Example: Using Thunderhead to connect web data, Salesforce lead data, and IBM Marketing Cloud email campaign data, a Three Deep client selling luxury home upgrades was able to use personalization to increase click-through rates by 210% and update their website structure to more appropriately meet the needs of the customer journey purchase funnel activity shown by real customers.
2. How can you reduce the guesswork of content structure in marketing emails?
Tools to help: CRM systems with segmentation capabilities, Statistical models
GA can easily measure traffic and conversions from email by campaign using properly tagged URL parameters, but it wont help you classify and measure the success of email content selections. If you’re sending segmented emails to your database and can differentiate sends by version, you can send two versions of the same message to your audience segments. Tracking performance of different content types in different positional order can help create continuous improvement opportunities for future campaigns and newsletters as you build your CRM capabilities.
Example: By measuring the click-through rate of content in email, Coffee-mate increased clicks to product pages by 700% in their monthly newsletter campaign.
3. What is your market share in online search and which indirect competitors are eating your lunch?
Tools to help: SEMRush, Google Search Console, Power BI
SEO rankings data is easy to use when saying my page increased in ranking for a term from 4 to 1 and my organic clicks tracked in GA and Google Search Console increased by 3x. What’s tougher to measure is how well your website is playing in the marketplace of search terms based on search tern intent and compared to your key competitors. If your key competitor set isn’t holding much of the share you can then identify who the indirect or unconsidered competitors are who are really performing well. This helps you decide where to optimize your website and content efforts to try to gain a bigger slice of the pie.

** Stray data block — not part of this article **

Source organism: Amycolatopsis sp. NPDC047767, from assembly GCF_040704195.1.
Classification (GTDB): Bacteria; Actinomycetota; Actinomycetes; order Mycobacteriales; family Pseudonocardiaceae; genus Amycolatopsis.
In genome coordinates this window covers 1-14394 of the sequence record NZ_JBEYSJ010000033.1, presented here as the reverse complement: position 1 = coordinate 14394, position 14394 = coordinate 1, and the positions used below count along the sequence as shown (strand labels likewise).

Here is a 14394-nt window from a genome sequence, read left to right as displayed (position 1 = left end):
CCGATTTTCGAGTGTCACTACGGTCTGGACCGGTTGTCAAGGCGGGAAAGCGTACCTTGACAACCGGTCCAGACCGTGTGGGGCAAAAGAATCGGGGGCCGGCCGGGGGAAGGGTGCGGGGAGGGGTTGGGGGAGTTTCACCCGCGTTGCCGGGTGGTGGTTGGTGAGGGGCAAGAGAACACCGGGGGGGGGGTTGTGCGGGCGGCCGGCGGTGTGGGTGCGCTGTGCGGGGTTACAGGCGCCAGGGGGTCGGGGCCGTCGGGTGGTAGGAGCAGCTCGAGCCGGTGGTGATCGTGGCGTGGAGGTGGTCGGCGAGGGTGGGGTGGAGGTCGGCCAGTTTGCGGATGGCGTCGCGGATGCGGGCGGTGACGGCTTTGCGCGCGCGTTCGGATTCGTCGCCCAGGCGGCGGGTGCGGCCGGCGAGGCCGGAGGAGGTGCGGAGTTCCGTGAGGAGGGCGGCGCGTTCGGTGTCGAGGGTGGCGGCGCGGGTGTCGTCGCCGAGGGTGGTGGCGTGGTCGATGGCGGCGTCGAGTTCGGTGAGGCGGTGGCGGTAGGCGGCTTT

Example: Delta Faucet and Behr Paint have used SEO market share analysis to visualize performance, identify areas to improve, and justify ROI for content and website investments.
4. How are my personalization efforts performing?
Tools to help: CRM systems that can sync ecommerce and POS data, web CMS with user management
Launching personalization efforts is tough because there are so many ways to do it, and it’s easy to create grand ideas of how much better this can be for the website user. Google Analytics can only tell you what’s happening with what you tell it to measure. Once again campaign parameters come to the rescue here, so if you’re launching personalization on your site for users who’ve been there before or who are in your email database or have purchased in the past, then you have to tag those sessions appropriately. Many times, it takes other systems like your web content management system to manage the URL parameters and cookies necessary to track the performance of different users through the site. When you have it set up correctly, the results can be transformative.
Example: With the addition of personalized email campaigns and remarketing ads featuring products users have purchased in the past, Red Wing Shoes increased revenue by 26%.
5. Should I make technology changes for brand authenticity’s sake?
Tools to help: CRM system, database segmentation